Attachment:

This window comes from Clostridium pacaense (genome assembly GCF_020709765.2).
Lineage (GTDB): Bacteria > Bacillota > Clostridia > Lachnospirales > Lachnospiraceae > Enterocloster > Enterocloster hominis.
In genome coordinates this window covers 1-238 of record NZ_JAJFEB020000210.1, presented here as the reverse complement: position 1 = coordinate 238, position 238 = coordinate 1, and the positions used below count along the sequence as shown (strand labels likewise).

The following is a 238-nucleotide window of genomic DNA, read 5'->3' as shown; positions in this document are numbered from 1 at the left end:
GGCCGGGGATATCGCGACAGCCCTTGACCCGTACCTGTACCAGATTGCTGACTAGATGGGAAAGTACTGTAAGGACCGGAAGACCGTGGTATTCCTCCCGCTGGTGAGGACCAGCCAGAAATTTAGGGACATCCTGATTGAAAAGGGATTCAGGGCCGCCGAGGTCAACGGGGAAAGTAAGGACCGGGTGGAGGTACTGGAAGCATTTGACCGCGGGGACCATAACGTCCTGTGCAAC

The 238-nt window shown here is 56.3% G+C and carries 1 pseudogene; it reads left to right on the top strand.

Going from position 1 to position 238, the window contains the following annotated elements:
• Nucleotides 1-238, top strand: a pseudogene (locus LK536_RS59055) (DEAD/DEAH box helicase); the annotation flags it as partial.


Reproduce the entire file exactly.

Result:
This window comes from Clostridium pacaense (genome assembly GCF_020709765.2).
Lineage (GTDB): Bacteria > Bacillota > Clostridia > Lachnospirales > Lachnospiraceae > Enterocloster > Enterocloster hominis.
In genome coordinates this window covers 1-238 of record NZ_JAJFEB020000210.1, presented here as the reverse complement: position 1 = coordinate 238, position 238 = coordinate 1, and the positions used below count along the sequence as shown (strand labels likewise).

The following is a 238-nucleotide window of genomic DNA, read 5'->3' as shown; positions in this document are numbered from 1 at the left end:
GGCCGGGGATATCGCGACAGCCCTTGACCCGTACCTGTACCAGATTGCTGACTAGATGGGAAAGTACTGTAAGGACCGGAAGACCGTGGTATTCCTCCCGCTGGTGAGGACCAGCCAGAAATTTAGGGACATCCTGATTGAAAAGGGATTCAGGGCCGCCGAGGTCAACGGGGAAAGTAAGGACCGGGTGGAGGTACTGGAAGCATTTGACCGCGGGGACCATAACGTCCTGTGCAAC

The 238-nt window shown here is 56.3% G+C and carries 1 pseudogene; it reads left to right on the top strand.

Going from position 1 to position 238, the window contains the following annotated elements:
• Nucleotides 1-238, top strand: a pseudogene (locus LK536_RS59055) (DEAD/DEAH box helicase); the annotation flags it as partial.